Leaders of the emerging world met in India on Thursday to discuss creating a new development bank, at a summit in which the bloc will seek to convert its economic might into collective diplomatic clout.
The leaders of the BRICS countries -- Brazil, Russia, India, China and South Africa -- are attending the fourth meeting of the bloc, a key non-Western alliance that is looking to extend its influence.
Top of the agenda was the creation of the grouping's first institution, a so-called BRICS Bank that would fund development projects and infrastructure in developing nations.
Though it remains in the planning stages, the leaders are expected to signal their commitment to setting it up as potential counterweight to other multilateral lenders such as the World Bank and the Asian Development Bank.
It would be a very powerful financial tool to improve trade opportunities, Brazil's Trade Minister Fernando Pimentel told a session on Wednesday ahead of the summit.
However the rivalry between the world's two most populous nations (China and India) is seen by critics as one of the main problems for the BRICS bloc, as well as the vast distances between members and their different political and economic systems.
While trade between them is booming, it still represents a small fraction of world commerce and they struggle to come together on global economic issues such as ongoing world trade talks or the leadership of the IMF and World Bank.
Aside from impressive economic growth over the past decade and an individual desire for a greater say in the institutions of global economic governance, these disparate countries have little in common, Walter Ladwig from the British think-tank the Royal United Services Institute wrote recently.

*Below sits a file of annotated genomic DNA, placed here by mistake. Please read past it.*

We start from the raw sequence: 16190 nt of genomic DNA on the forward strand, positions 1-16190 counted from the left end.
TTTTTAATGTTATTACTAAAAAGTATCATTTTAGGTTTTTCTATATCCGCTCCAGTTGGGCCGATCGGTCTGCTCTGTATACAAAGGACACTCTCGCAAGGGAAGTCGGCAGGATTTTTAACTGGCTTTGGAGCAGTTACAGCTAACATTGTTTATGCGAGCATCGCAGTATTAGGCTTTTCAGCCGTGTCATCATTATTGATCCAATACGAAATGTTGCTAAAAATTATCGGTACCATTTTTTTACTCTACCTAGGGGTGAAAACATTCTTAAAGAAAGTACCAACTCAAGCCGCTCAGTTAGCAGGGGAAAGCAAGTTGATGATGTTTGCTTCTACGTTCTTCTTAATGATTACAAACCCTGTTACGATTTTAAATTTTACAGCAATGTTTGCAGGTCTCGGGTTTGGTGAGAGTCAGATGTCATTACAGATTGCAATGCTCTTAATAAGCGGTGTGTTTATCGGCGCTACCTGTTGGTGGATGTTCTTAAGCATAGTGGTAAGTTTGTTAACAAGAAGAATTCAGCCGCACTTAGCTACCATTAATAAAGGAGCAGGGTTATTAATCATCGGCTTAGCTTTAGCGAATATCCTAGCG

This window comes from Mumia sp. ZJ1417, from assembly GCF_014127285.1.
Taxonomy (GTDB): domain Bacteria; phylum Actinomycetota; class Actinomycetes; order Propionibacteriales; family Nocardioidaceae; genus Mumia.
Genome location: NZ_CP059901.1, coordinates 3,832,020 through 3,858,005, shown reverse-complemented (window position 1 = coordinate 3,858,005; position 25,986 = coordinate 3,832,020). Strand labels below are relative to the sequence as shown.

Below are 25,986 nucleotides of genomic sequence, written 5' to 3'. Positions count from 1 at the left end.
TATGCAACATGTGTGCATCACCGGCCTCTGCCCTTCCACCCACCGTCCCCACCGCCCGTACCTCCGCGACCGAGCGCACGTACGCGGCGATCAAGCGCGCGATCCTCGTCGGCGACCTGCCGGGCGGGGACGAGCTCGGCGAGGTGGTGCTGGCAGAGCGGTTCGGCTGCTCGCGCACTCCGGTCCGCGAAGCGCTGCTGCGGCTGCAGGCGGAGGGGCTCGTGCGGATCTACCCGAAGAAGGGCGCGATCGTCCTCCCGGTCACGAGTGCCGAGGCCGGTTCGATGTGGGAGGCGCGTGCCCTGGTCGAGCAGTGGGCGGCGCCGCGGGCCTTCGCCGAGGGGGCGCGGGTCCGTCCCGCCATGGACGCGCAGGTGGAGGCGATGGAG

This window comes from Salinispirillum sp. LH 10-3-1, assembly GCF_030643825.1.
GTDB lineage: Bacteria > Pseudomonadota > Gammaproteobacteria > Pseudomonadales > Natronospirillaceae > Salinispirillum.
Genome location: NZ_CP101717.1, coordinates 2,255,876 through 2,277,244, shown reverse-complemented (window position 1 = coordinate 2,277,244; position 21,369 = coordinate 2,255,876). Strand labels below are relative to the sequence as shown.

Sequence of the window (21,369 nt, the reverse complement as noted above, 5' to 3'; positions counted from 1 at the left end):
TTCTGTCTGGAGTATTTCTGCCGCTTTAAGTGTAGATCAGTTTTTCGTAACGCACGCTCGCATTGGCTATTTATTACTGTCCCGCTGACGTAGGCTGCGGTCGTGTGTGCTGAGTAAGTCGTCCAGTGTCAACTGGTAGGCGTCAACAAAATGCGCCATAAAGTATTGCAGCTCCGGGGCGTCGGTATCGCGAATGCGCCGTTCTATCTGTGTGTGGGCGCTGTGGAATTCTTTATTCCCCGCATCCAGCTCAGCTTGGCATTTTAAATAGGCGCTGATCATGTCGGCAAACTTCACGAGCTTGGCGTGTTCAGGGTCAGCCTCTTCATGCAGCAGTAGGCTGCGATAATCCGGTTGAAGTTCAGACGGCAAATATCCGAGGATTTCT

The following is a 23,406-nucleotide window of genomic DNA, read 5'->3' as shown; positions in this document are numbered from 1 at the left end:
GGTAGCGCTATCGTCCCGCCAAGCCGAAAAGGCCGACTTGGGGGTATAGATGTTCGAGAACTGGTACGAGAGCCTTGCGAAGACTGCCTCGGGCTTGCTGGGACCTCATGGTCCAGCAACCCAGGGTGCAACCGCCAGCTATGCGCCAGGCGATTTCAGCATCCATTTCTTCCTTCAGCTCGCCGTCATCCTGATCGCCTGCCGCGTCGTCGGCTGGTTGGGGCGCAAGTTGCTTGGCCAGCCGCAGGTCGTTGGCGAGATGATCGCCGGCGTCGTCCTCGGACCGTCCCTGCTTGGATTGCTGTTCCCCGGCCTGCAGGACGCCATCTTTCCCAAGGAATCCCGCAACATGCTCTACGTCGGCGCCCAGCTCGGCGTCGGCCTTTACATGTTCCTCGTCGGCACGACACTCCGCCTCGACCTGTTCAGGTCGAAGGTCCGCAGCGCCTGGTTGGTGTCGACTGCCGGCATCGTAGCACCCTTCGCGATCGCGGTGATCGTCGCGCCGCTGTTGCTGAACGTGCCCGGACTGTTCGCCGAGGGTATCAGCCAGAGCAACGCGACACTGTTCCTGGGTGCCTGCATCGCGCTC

The major emerging economies gathering in New Delhi will certainly shape global governance in the future, Ladwig wrote in an editorial in the New York Times. But it will be as individual nations, not as an artificial bloc founded on a Goldman Sachs' catchphrase.
India's Commerce Minister Anand Sharma presented a contrasting view on Wednesday, saying that the relationship aspires to create a new global architecture.
With members often holding divergent views on global political developments, the Delhi summit is expected to focus on increasing intra-BRICS trade, which expanded by 28% last year to 230 billion dollars.
Two agreements to simplify processes and provide credit facilities for exporters are expected to be signed, the Indian foreign ministry has said.
The leaders -- presidents Dilma Rousseff of Brazil, Dmitry Medvedev of Russia, Hu Jintao of China and Jacob Zuma of South Africa, as well as Indian Prime Minister Manmohan Singh -- will also hold private talks.
These will conclude with a Delhi Declaration in which Rousseff is expected to push for a collective criticism of US and EU monetary policy, which she says has unleashed a global tsunami of cheap money, driving up the currencies of countries like Brazil and making their exports less competitive.
We must have our say in confronting the serious economic and financial crisis, which is still worrying because of its impact on the outlook for global growth, Rousseff said in a speech Wednesday at New Delhi University.